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Army Core Values
Loyalty
Bear true faith and allegiance to the U.S. Constitution, the Army, your unit and other Soldiers. Bearing true faith and allegiance is a matter of believing in and devoting yourself to something or someone. A loyal Soldier is one who supports the leadership and stands up for fellow Soldiers. By wearing the uniform of the U.S. Army you are expressing your loyalty. And by doing your share, you show your loyalty to your unit.
Duty
Fulfill your obligations. Doing your duty means more than carrying out your assigned tasks. Duty means being able to accomplish tasks as part of a team. The work of the U.S. Army is a complex combination of missions, tasks and responsibilities — all in constant motion. Our work entails building one assignment onto another. You fulfill your obligations as a part of your unit every time you resist the temptation to take “shortcuts” that might undermine the integrity of the final product.
Respect
Treat people as they should be treated. In the Soldier’s Code, we pledge to “treat others with dignity and respect while expecting others to do the same.” Respect is what allows us to appreciate the best in other people. Respect is trusting that all people have done their jobs and fulfilled their duty. And self-respect is a vital ingredient with the Army value of respect, which results from knowing you have put forth your best effort. The Army is one team and each of us has something to contribute.
Selfless Service
Put the welfare of the nation, the Army and your subordinates before your own. Selfless service is larger than just one person. In serving your country, you are doing your duty loyally without thought of recognition or gain. The basic building block of selfless service is the commitment of each team member to go a little further, endure a little longer, and look a little closer to see how he or she can add to the effort.
Honor
Live up to Army values. The nation’s highest military award is The Medal of Honor. This award goes to Soldiers who make honor a matter of daily living — Soldiers who develop the habit of being honorable, and solidify that habit with every value choice they make. Honor is a matter of carrying out, acting, and living the values of respect, duty, loyalty, selfless service, integrity and personal courage in everything you do.
Integrity
Do what’s right, legally and morally. Integrity is a quality you develop by adhering to moral principles. It requires that you do and say nothing that deceives others. As your integrity grows, so does the trust others place in you. The more choices you make based on integrity, the more this highly prized value will affect your relationships with family and friends, and, finally, the fundamental acceptance of yourself.
Personal Courage
Face fear, danger or adversity (physical or moral). Personal courage has long been associated with our Army. With physical courage, it is a matter of enduring physical duress and at times risking personal safety. Facing moral fear or adversity may be a long, slow process of continuing forward on the right path, especially if taking those actions is not popular with others. You can build your personal courage by daily standing up for and acting upon the things that you know are honorable.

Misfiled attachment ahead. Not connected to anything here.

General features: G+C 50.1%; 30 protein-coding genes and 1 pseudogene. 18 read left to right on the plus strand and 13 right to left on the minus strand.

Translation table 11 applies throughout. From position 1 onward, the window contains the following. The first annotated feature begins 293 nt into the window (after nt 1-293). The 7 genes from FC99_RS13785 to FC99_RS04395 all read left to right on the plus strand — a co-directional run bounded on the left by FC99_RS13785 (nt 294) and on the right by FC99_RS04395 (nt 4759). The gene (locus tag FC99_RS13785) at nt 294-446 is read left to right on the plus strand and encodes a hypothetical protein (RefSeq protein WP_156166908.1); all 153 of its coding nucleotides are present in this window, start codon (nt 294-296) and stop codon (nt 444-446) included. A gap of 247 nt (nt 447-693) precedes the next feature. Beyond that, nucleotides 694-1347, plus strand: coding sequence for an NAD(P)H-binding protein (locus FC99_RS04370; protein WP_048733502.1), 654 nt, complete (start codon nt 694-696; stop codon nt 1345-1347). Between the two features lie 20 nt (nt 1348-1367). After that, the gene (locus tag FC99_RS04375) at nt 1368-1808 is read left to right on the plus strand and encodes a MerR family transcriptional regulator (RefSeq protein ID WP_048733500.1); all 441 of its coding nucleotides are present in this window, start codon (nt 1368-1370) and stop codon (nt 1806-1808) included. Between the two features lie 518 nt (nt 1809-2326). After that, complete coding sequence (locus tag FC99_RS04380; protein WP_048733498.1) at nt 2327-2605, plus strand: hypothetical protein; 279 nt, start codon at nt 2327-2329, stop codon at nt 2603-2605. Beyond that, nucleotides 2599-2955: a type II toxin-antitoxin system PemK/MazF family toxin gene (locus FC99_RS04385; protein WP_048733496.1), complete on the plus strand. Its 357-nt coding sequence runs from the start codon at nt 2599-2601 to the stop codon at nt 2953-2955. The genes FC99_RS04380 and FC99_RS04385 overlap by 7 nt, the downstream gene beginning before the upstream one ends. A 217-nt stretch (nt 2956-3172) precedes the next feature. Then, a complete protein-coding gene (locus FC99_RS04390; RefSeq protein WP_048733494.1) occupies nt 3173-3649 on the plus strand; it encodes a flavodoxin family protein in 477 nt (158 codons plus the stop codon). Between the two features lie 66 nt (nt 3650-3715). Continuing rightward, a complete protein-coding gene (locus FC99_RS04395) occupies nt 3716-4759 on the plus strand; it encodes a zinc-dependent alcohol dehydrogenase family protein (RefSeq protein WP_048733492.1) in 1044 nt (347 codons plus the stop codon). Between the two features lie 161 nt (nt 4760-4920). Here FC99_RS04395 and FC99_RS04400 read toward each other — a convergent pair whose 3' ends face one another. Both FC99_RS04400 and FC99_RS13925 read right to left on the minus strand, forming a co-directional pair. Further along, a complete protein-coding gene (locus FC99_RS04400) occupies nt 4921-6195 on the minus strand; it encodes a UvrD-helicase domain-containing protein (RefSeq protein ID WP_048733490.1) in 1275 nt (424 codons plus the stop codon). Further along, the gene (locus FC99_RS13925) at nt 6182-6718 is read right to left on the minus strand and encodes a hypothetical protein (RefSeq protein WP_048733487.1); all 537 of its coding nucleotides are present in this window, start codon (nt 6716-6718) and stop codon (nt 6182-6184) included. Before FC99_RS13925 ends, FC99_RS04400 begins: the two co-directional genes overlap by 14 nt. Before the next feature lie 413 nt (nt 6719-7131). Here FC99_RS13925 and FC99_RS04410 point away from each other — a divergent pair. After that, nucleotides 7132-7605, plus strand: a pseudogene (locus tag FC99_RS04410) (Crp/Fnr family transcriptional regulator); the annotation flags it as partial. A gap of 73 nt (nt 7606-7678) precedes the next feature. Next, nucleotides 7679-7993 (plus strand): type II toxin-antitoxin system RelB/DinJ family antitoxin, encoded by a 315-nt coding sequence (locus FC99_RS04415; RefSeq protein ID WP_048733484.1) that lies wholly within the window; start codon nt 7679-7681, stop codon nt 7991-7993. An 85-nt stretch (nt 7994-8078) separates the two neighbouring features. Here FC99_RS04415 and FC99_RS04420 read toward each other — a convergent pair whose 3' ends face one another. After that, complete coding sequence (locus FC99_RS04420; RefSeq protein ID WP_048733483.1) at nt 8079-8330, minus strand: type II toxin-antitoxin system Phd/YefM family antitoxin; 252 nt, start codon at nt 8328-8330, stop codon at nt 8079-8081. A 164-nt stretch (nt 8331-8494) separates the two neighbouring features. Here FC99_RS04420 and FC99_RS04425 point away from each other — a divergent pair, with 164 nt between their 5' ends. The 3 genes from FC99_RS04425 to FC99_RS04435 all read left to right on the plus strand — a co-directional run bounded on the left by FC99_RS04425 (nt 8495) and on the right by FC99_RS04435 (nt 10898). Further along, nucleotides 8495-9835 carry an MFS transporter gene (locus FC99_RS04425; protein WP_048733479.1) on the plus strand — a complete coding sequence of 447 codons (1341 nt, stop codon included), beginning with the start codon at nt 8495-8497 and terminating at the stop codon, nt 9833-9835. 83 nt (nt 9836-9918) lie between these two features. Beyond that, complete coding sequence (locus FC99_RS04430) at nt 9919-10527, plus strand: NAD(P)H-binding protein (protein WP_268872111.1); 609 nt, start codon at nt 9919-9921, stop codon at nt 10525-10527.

Warrior Ethos



I will always place the mission first.

I will never accept defeat.

I will never quit.

I will never leave a fallen comrade.



Soldier's Creed



I am an American Soldier.

I am a warrior and a member of a team.

I serve the people of the United States, and live the Army Values.

I will always place the mission first.

I will never accept defeat.

I will never quit.

I will never leave a fallen comrade.

I am disciplined, physically and mentally tough, trained and proficient in my warrior tasks and drills.

I always maintain my arms, my equipment and myself.

I am an expert and I am a professional.

I stand ready to deploy, engage, and destroy, the enemies of the United States of America in close combat.

I am a guardian of freedom and the American way of life.

I am an American Soldier.



Non-commissioned Officer's Creed



No one is more professional than I. I am a noncommissioned officer, a leader of Soldiers.

As a noncommissioned officer, I realize that I am a member of a time honored corps, which is known as "The Backbone of the Army".

I am proud of the Corps of noncommissioned officers and will at all times conduct myself so as to bring credit upon the Corps, the military service and my country regardless of the situation in which I find myself.

I will not use my grade or position to attain pleasure, profit, or personal safety.

Competence is my watchword. My two basic responsibilities will always be uppermost in my mind - accomplishment of my mission and the welfare of my Soldiers.

I will strive to remain technically and tactically proficient. I am aware of my role as a noncommissioned officer. I will fulfill my responsibilities inherent in that role.

All Soldiers are entitled to outstanding leadership; I will provide that leadership. I know my Soldiers and I will always place their needs above my own.

I will communicate consistently with my Soldiers and never leave them uninformed. I will be fair and impartial when recommending both rewards and punishment.

Officers of my unit will have maximum time to accomplish their duties; they will not have to accomplish mine. I will earn their respect and confidence as well as that of my Soldiers.

I will be loyal to those with whom I serve; seniors, peers, and subordinates alike. I will exercise initiative by taking appropriate action in the absence of orders.

I will not compromise my integrity, nor my moral courage. I will not forget, nor will I allow my comrades to forget that we are professionals, noncommissioned officers, leaders!